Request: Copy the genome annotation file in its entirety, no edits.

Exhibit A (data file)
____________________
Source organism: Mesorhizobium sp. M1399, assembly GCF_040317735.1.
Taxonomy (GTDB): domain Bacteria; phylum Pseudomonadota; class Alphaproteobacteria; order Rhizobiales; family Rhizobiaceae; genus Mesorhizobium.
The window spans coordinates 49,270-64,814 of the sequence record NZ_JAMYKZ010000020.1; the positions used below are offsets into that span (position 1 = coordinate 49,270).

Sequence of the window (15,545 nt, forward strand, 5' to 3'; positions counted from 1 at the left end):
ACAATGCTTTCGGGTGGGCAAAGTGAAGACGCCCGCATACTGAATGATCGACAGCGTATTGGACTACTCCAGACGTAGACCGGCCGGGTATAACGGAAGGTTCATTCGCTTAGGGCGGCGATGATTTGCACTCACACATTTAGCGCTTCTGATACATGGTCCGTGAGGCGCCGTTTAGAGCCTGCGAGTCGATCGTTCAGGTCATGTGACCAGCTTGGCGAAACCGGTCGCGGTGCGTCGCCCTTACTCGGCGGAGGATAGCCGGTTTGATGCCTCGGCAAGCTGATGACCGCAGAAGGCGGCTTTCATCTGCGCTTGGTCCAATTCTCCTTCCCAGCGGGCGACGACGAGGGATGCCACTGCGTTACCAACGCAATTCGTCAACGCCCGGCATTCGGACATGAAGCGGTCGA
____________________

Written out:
Source organism: Mesorhizobium sp. M1399, assembly GCF_040317735.1.
Taxonomy (GTDB): domain Bacteria; phylum Pseudomonadota; class Alphaproteobacteria; order Rhizobiales; family Rhizobiaceae; genus Mesorhizobium.
The window spans coordinates 49,270-64,814 of the sequence record NZ_JAMYKZ010000020.1; the positions used below are offsets into that span (position 1 = coordinate 49,270).

Sequence of the window (15,545 nt, forward strand, 5' to 3'; positions counted from 1 at the left end):
ACAATGCTTTCGGGTGGGCAAAGTGAAGACGCCCGCATACTGAATGATCGACAGCGTATTGGACTACTCCAGACGTAGACCGGCCGGGTATAACGGAAGGTTCATTCGCTTAGGGCGGCGATGATTTGCACTCACACATTTAGCGCTTCTGATACATGGTCCGTGAGGCGCCGTTTAGAGCCTGCGAGTCGATCGTTCAGGTCATGTGACCAGCTTGGCGAAACCGGTCGCGGTGCGTCGCCCTTACTCGGCGGAGGATAGCCGGTTTGATGCCTCGGCAAGCTGATGACCGCAGAAGGCGGCTTTCATCTGCGCTTGGTCCAATTCTCCTTCCCAGCGGGCGACGACGAGGGATGCCACTGCGTTACCAACGCAATTCGTCAACGCCCGGCATTCGGACATGAAGCGGTCGA